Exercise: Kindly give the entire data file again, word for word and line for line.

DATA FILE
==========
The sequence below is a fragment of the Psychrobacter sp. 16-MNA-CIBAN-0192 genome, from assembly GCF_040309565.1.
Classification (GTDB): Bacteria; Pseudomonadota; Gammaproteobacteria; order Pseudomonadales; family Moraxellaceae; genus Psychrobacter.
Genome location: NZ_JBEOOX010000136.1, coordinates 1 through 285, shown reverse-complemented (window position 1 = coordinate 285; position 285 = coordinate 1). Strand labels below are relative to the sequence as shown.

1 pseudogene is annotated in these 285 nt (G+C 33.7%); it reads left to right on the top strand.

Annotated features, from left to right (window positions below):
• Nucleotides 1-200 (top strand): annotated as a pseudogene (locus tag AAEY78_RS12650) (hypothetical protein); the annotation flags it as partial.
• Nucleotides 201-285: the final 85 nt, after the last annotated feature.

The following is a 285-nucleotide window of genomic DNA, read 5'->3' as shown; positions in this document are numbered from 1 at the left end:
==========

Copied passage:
The sequence below is a fragment of the Psychrobacter sp. 16-MNA-CIBAN-0192 genome, from assembly GCF_040309565.1.
Classification (GTDB): Bacteria; Pseudomonadota; Gammaproteobacteria; order Pseudomonadales; family Moraxellaceae; genus Psychrobacter.
Genome location: NZ_JBEOOX010000136.1, coordinates 1 through 285, shown reverse-complemented (window position 1 = coordinate 285; position 285 = coordinate 1). Strand labels below are relative to the sequence as shown.

1 pseudogene is annotated in these 285 nt (G+C 33.7%); it reads left to right on the top strand.

Annotated features, from left to right (window positions below):
• Nucleotides 1-200 (top strand): annotated as a pseudogene (locus tag AAEY78_RS12650) (hypothetical protein); the annotation flags it as partial.
• Nucleotides 201-285: the final 85 nt, after the last annotated feature.

The following is a 285-nucleotide window of genomic DNA, read 5'->3' as shown; positions in this document are numbered from 1 at the left end: